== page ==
A lady banker who now heads the Philippine operations of a European financial technology company encourages local merchants to undergo digital transformation amid the changing face of retail in the country.
“The Philippines is well-positioned for digital transformation,” says Martha Aguila-Borja, general manager of Wirecard Philippines, a unit of German financial technology company Wirecard AG.
Borja says to take advantage of recent developments, companies should be able to facilitate payments in a digitally-driven world.
With a high smartphone penetration and still a large unbanked population, the Philippines is considered fertile ground for fintech innovation. However, the country faces roadblocks on its cashless journey with slow digital payments penetration. Data show that 99 percent of all payment transactions in the country are still settled in cash.
This is where Wirecard hopes to make a difference. “Wirecard, as a global innovation leader in payment solutions and acceptance, will play a key role in enabling BSP’s [Bangko Sentral ng Pilipinas] National Strategy for Financial Inclusion. We are one with BSP’s thrust to grow digital transactions from 1 percent to 20 percent by 2020 and it is Wirecard’s commitment to help our partners flourish in this age of digital transformation,” says Borja, who has worked for various financial institutions such as Bank of America, ABN-AMRO Bank and Citibank over the past 20 years before joining Wirecard in 2018.
Before joining Wirecard, Borja spent 14 years in Citibank’s consumer business, most recently as the senior vice president for retail marketing for credit payment products and the head of merchant acquiring business. Wirecard makes online payment for merchants and consumers transparent and secure and offers end-to-end services for merchants, airlines and travel operators, banks, telecom operators and service providers.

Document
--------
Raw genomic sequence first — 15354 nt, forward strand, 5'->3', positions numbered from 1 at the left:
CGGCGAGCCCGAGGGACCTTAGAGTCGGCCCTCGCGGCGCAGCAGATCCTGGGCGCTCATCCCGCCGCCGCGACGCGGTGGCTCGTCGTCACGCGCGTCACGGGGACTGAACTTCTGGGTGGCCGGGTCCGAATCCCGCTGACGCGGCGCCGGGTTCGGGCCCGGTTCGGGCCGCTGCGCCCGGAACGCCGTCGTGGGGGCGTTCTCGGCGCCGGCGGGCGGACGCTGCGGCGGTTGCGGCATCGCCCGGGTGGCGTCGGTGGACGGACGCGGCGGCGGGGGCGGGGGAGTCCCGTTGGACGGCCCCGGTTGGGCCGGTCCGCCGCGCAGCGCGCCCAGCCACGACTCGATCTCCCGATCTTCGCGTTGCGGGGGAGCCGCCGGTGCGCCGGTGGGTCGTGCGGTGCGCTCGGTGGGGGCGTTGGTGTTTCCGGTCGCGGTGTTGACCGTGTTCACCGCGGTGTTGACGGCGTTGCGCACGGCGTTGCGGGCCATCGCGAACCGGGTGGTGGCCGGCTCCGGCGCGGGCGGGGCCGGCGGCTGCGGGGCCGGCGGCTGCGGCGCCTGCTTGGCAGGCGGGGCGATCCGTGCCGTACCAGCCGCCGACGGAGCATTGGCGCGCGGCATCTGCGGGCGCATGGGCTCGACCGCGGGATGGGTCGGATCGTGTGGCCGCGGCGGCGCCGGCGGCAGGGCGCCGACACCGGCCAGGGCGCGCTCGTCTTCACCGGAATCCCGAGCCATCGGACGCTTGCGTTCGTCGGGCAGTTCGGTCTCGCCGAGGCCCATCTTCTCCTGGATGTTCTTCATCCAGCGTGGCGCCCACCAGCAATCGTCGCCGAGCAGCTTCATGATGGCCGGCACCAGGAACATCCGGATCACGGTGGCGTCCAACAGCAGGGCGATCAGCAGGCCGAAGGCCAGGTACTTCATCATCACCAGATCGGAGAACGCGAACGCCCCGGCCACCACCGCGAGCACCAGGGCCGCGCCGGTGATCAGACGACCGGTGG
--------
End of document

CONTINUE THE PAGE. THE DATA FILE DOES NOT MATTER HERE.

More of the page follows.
Wirecard established its Philippines presence in 2017 and was registered as Wirecard e-Money Philippines Inc. Borja says the business was founded on the back of two major acquisitions from Citibank.
The first was the acquisition in March 2017 of Citi’s Prepaid Card Services, which was already one of the leading issuer and program managers in the area of institutional cards. The second deal was the regional acquisition of Citigroup’s prepaid card business and customer portfolio for card acceptance in the Asia Pacific region.
“This has enabled Wirecard to provide merchants and businesses in the Philippines with payments, issuing and acceptance services,” she says. “This has accelerated Wirecard’s direction towards establishing a worldwide network of service and technology locations while enabling our regional partners to benefit from our established technology and experience.”
Borja says digital payments in the Philippines saw tremendous expansion last year and are expected to see further growth in 2019. “Most of this can be attributed to the proliferation of mobile technology – which has been a catalyst for change and growth and is largely driving digital payments adoption,” she says.
A 2017 study by Visa shows that more than half (53 percent) of Filipinos prefer e-payment methods to cash, up from 46 percent in 2015. The use of mobile wallets has also become increasingly popular among Filipinos.
“We can expect to see more cardholders moving towards mobile technology platform. There is strong potential there with contactless payments expected at 15.2 percent and reaching $91.9 billion by 2021,” says Borja.
Borja says the Philippine government is now making great strides to steer the country down the path to becoming a cashless society, with the launch of the National Retail Payments System which has played a key role in reaching the unbanked. The NRPS enables easier and real-time interbank transfers, as well as merges the various ARM, mobile money and electronic point-of-sale networks.
“But we’re still some ways off being a fully cashless society. Key areas which require continued improvement include infrastructure as well as mindsets to drive wider acceptance usage by both businesses and consumers. At the moment, there is still a significant majority of Filipinos who remain unbanked. Furthermore, slow internet speed and lack of trust in the digital systems hinder its evolution,” she says.
Borja wants to see a cultural shift to getting people comfortable with new technology. “As we look forward to 2019, collaboration and innovation is essential – to spur wider acceptance usage of digital payments. The payments ecosystem needs to work towards empowering customers with choice and capabilities that not only digitize payments but make it easier for them to create new and more secure ways to pay. And that means a concerted effort across the government, financial institutions and businesses alike,” she says.